DMM vs Analog Multimeter

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Bob Lewis:
The question is not analog vs. digital. It is input impedance. An inexpensive or an older analog meter like the Simpson 260 will have a lower input impedance than most digital meters and that will tend to load down high impedance circuits when trying to make measurements.

As for the usability of the readout, analog meters make it easier to make an alignment adjustment for a certain value while digital meters make it easier to read a single value to see if it is in the proper range. You'll find some digital meters that also have an uncalibrated bar graph (analog) for making peaking adjustments.

Personally I just use a digital meter. Some of the newer digital meters even include frequency, capacitance, and other measurements and are pretty reasonably priced.

Chuck Guenther:
I have taught circuit theory both at the engineering and technician levels since 1982.  I always skip the lab exercises involving analog meters.  Even the cheapest DMM's are more accurate and present much higher impedances than a Simpson 260.  

When I designed circuits for a living back in the late 60's and early 70's, we used Simpson 260's for continuity checking, that's all.  Even then we used DVM's (with Nixie tube displays) for any measurements important enough to write down.    

If the 260 were all I had, sure I'd use it.

73,
Chuck  NI0C

Stephen L Crook:
A VTVM or FET analog meter will have the high input impedance of a DVM, typically 10-22 Megohms, a Simpson 260 or other analog VOM will be much lower input impedance however, 5,000 to 20,000 ohms/volt typical, higher for a good meter like the 260, lower for small, low cost meters generally (usually listed on the bottom of the meter scale in fine print). For low voltage low impedence sources (automotive, AC line power, etc. the 260 would be fine, for high impedance, (often high voltage) applications, e.g vacuum tube circuits, high the 260 may load down the source too much, so a VTVM, (or FET) or DVM (or o'scope & 10X probe) would be preferred.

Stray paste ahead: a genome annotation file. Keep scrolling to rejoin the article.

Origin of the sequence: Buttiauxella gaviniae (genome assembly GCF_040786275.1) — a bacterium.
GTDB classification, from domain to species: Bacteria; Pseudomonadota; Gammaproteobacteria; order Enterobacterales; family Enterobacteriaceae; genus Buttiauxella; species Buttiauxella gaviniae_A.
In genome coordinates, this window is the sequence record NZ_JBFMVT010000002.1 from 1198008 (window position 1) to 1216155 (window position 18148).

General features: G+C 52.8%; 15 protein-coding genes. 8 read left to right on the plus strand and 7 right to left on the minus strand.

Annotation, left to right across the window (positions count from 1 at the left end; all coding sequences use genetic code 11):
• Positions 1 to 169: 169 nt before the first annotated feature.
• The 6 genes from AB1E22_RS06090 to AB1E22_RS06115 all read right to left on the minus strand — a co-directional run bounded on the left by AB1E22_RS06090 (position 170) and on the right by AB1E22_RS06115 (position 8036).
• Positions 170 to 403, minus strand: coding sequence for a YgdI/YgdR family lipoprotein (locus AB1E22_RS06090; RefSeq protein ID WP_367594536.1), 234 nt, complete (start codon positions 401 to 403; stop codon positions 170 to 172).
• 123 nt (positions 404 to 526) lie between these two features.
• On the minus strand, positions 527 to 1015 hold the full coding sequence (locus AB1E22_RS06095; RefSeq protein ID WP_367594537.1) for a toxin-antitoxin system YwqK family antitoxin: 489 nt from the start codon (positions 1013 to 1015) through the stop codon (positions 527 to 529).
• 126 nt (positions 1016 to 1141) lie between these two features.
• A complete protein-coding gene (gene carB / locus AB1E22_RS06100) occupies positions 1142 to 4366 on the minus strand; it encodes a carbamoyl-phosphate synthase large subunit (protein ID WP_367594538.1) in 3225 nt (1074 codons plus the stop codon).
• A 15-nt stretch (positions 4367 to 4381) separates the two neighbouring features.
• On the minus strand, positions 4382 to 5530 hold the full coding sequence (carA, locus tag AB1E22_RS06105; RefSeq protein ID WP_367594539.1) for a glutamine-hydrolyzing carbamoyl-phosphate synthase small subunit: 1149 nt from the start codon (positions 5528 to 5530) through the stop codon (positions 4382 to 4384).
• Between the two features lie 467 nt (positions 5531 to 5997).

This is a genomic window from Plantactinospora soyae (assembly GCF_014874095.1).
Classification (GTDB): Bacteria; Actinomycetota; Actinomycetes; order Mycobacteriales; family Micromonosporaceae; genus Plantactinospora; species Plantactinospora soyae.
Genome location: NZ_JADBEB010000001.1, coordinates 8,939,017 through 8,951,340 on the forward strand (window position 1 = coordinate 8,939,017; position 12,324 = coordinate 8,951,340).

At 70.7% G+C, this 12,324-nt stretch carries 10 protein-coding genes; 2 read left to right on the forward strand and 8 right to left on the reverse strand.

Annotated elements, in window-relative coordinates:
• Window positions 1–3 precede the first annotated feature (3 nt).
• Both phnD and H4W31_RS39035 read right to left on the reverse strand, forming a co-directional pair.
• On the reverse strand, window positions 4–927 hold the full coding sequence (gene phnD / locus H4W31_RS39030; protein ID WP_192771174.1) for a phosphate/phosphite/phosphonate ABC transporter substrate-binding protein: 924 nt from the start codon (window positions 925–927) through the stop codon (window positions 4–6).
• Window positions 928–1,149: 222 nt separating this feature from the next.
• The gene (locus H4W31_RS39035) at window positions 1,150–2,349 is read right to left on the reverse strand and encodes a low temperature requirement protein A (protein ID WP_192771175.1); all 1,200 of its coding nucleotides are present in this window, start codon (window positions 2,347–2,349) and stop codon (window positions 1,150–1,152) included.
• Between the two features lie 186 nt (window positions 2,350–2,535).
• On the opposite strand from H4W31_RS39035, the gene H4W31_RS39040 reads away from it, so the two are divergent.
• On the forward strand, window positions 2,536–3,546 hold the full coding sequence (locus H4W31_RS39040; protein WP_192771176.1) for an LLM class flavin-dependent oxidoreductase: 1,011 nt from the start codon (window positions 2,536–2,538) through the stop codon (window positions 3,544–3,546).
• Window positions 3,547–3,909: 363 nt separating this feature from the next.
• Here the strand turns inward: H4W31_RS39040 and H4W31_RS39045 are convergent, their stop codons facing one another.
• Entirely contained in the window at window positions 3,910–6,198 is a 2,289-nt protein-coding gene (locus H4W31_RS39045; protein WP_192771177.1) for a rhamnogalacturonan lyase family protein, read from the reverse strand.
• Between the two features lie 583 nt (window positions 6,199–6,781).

The DVM will give more precise readings, the analog will be better suited to peaking/dipping/nulling applications (where absolute voltage is less important), viewing varying voltages/values (e.g. an S meter or watt meter), or as a quick reference  (a glance is all that's required to see if you're in the right range) -- each has their place.  

Nelson Derks:
'Scuze the minor diversion... 40-ish years ago the Simpson 260 and Triplett Model 60 were the workhorses of the electrical trades. Considering the kit manufacturer tested a properly working sample with a DMM, best bet would be to replicate that setup as closely as possible for a proper comparison to factory spec's.

Could a Simpson 260 do as well? Sure, but there will be more circuit loading and if you know which way to compensate for the meter, no prob. There's the rub... Which direction and how much?

I've used analog meters for years, but the DMM has me so spoiled that going back is like tying one hand to my foot. Auto-Ranging and Fluke's Touch Hold feature are very easy to get used to.

As for accuracy, yeah, even a cheap DMM has the edge.

But... Sitting in front of me as I type this is an original Westinghouse Type PY-5 Portable Volt-Ammeter.

http://chem.ch.huji.ac.il/instruments/test/ammeter10.jpg

Mine is similar to the pic, but has three additional terminals in the lower right corner for volts and labeled 150, 300 and 600 respectively. The three terminals along the top edge are labeled +/-, 10 and 5 (amps). Inside the cover is a hand typed certification sheet signed by M Donnelly on September 11, 1939.

Tells me the meter is of the moving vane type and correct to 1/2 of 1% between 15 and 133 cycles AC from 10 to 35 degrees Centigrade. DC accuracy is 1% of full scale. Considering the age... I'd say that's not bad.

Resistance of the 150 volt range is 4,680 ohms, 300 volt range 9,360 ohms. Inductance of the 150 and 300 volt ranges is 360 millihenries. Let's just say this meter would not be my first choice for audio or RF work, but it was definitely "built"... By the Westinghouse Newark Works in Newark, NJ.

Bonus Points: If you had a newspaper from 9/11/1939, what would be the big story near the top of the front page?

Pat Bailey:
Simpson 260 (any series) typically has an input impedance of 20K ohms per volt on the DC ranges, and 5K ohms per volt on AC ranges).

As far as accuracy, I've seen 260s and their military equivalents, the AN/PSM-4 series, reading just as accurately as a typical DMM such as a Fluke 87.  A digital display is often equated with "accuracy", but it ain't necessarily so.  It might be highly precise and still be highly wrong.  Any meter of any type requires periodic calibration in order for its indications to have any qualitative meaning.

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